Pepsi Trading Super Bowl Advertisements For Cause Marketing

Undoubtedly the biggest night in advertising, the Super Bowl attracts all the big players – from Anheuser-Busch InBev to GE – and for the past nine years, Pepsi has been one of the biggest. Until now. This week, the beverage giant announced it will not be advertising in the 2010 Super Bowl. Instead, Pepsi will be investing $20 million into its new cause marketing program.

Don't Tell Us It Can't Be Done

With COP15 in full swing, climate change discussions are heating up – and environmentally conscious companies are joining the conversation. Several big players, including Timberland (Cone’s client) and Coke have launched consumer-focused campaigns to raise awareness of the importance of COP15, which aims to secure a new global climate change treaty to replace the Kyoto protocol.

Philanthropy On The High Seas

We’ve all seen examples of companies jumping on the cause bandwagon, but this may be the first boat. According to a recent article from The Wall Street Journal construction is underway on Utopia, a luxury cruise ship that is using more than onboard amenities and exotic ports-of-call to sell its multi-million dollar residences. More than just a luxury cruise, it’s being touted as a “‘platform’ for learning, cultural exchange and philanthropy,” complete with an on-board Philanthropy Concierge.

Breaking Through Holiday Clutter With Value

Holiday-themed cause marketing programs have long been a staple for retailers to drive differentiation, loyalty and sales during a cluttered shopping season. This year, major retailers are raising the stakes by creating programs bigger and glitzier than years past. We’ve already begun to see full-scale efforts launched by Macy’s, JCPenny and Walmart that push the needle on innovation and integration.

The Giving Climate Unveiled

With all the chatter about the ups and downs of charitable giving during the down economy, it’s refreshing to hear some definitive - and positive - news. According to the 2009 Giving in Numbers Report, released this week by the Committee Encouraging Corporate Philanthropy (CECP), corporate giving was actually up during 2007-2008, despite worries that corporations would back down from charitable commitments as the economic turmoil raged in the second half of the year. What’s more, the data show that companies got creative when the economy started to sink, opting for pro bono work and skills-based volunteerism instead of simply backing down from their social commitments. In fact, the Wall Street Journal this week profiled how four chief executives at leading companies are rethinking their philanthropic strategies.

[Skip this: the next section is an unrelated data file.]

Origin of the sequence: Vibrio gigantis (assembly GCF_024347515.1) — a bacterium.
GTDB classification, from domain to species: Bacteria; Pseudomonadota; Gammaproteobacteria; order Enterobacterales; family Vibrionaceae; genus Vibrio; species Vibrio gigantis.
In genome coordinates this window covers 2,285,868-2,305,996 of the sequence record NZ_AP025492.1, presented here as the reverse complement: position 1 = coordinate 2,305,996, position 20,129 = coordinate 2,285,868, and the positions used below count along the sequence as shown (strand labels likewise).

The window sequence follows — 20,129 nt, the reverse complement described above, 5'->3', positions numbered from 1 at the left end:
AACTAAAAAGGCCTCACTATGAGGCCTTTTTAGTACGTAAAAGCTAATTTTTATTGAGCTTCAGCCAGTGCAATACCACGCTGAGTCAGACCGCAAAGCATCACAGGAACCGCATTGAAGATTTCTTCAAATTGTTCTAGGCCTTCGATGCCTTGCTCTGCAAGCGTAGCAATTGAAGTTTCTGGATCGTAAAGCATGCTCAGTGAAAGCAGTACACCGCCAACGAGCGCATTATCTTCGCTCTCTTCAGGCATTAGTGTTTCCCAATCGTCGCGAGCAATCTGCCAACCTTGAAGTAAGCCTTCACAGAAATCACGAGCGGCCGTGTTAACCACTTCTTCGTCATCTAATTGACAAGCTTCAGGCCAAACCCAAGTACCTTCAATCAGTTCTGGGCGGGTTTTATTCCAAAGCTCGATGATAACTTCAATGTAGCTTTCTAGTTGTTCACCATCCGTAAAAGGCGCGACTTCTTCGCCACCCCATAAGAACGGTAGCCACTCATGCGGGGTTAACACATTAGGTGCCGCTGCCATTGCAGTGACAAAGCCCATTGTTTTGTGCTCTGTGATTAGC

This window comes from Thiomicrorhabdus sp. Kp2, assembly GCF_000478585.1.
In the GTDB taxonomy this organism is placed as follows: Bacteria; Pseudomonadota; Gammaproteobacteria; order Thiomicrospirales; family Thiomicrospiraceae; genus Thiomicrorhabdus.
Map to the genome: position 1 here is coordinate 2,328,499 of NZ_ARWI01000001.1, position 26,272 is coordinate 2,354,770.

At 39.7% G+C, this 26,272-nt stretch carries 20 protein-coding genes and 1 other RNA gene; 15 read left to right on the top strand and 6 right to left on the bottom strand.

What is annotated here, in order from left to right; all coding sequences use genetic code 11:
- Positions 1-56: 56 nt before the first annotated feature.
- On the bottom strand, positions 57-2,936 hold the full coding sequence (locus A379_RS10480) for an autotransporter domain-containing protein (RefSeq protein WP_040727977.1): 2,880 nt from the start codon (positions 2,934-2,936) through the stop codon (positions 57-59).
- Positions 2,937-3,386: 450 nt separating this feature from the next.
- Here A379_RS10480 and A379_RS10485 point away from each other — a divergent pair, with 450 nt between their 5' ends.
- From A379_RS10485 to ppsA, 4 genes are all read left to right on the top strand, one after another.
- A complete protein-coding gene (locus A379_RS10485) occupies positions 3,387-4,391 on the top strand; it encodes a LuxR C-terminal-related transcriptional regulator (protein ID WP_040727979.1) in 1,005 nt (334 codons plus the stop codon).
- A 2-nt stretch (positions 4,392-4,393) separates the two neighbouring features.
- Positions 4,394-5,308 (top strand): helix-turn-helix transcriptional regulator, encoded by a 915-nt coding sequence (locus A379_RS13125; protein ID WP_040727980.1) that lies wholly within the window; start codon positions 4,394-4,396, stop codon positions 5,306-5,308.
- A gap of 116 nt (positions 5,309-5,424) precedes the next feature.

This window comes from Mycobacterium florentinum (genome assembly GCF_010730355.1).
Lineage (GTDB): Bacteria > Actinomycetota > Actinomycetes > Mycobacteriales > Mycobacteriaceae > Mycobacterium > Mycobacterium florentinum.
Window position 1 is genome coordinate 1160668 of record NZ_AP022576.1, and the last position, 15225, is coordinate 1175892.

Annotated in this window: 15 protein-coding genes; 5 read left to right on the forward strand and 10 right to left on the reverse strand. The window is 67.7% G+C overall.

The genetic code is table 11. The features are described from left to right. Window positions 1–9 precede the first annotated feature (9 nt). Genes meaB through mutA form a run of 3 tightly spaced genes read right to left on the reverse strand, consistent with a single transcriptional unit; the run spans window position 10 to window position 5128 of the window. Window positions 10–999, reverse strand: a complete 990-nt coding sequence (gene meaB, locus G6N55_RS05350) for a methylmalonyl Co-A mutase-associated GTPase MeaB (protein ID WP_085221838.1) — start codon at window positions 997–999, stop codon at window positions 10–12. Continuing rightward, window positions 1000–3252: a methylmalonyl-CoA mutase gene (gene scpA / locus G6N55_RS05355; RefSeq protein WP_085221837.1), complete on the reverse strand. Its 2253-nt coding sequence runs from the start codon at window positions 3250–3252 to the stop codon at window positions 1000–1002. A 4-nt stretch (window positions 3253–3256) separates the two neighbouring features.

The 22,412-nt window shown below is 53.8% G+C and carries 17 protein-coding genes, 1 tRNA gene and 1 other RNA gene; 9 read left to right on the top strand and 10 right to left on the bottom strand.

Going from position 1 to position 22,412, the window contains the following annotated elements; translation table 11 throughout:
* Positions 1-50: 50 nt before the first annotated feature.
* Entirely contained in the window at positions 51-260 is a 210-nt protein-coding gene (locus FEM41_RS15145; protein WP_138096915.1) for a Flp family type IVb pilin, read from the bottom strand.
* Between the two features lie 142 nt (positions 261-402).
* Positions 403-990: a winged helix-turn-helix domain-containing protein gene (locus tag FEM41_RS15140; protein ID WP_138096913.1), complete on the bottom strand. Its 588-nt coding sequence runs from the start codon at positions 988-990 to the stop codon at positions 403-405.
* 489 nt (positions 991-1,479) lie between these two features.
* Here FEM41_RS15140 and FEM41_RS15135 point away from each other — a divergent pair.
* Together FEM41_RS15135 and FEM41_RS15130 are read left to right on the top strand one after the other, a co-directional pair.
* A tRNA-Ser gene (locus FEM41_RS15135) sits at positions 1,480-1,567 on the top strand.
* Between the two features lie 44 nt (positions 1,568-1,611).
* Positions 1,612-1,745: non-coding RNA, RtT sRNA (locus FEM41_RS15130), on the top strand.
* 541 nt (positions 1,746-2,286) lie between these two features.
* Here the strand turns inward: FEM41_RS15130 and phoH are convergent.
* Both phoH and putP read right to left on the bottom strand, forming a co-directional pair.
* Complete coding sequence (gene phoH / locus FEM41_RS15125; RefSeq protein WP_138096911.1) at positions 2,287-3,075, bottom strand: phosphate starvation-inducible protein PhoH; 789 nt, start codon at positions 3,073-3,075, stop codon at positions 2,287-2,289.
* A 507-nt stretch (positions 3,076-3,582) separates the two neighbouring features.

Best Practices For Celebrity Engagement With A Cause

Brands – and, increasingly, causes – have been tapping celebrity supporters for years, and it’s become a tried-and-true promotional tactic. But it’s important for organizations to understand what they’ll be getting – and not getting – when they bring a celebrity on board. The “ripped from the headlines” best practices below can help guide cause-celebrity relationships in today’s environment.

Warming Up To Causes Online

Temperatures are dropping and the holiday season is approaching, causing an outbreak of the “warm and fuzzies.” Yes, the giving season is upon us, and this year is already proving to be the most digitally driven to-date. Nearly every holiday cause campaign underway has an online component, thanks, in part, to growing consumer comfort interacting with brands via new media – up 32 percent from 2008.

The Power Of Positivity

The Bill & Melinda Gates Foundation is taking a results-driven approach to promoting American investments in global health efforts by releasing an advertisement centered on impact. The video, part of the Living Proof Project, will strike a chord with policy-makers, philanthropists and citizens alike not by centering on unmet need, but by highlighting true and measureable change: “Polio cases reduced by 99%;” “Mother-to-child HIV prevention in 16 million pregnancies;” “Malaria cases down 50% in 29 countries.” This approach instills confidence that funding saves lives.

Making A (Collective) Difference

It’s the little things that count - when you add up the small efforts of many, they can create real change. As consumers, we adopt simple behaviors that can make a collective difference; turn off the faucet, pick up a piece of trash, buy a product that donates to a cause, recycle a soda can. When times are tough and cash donations are in short supply, how can companies adopt this concept to make a difference in society?

To Follow Is To Lead

Aristotle once said, “He who cannot be a good follower cannot be a good leader.”

While I can’t say he was referencing Twitter, the wise philosopher certainly knew what he was talking about. In the age of new media, following is an increasingly overt component of leadership. Leading companies take advantage of Facebook, myspace, Twitter and the like, to follow the conversation about their brand and business opportunities and engage with stakeholders in transparent and courageous dialogue resulting in mutual gain.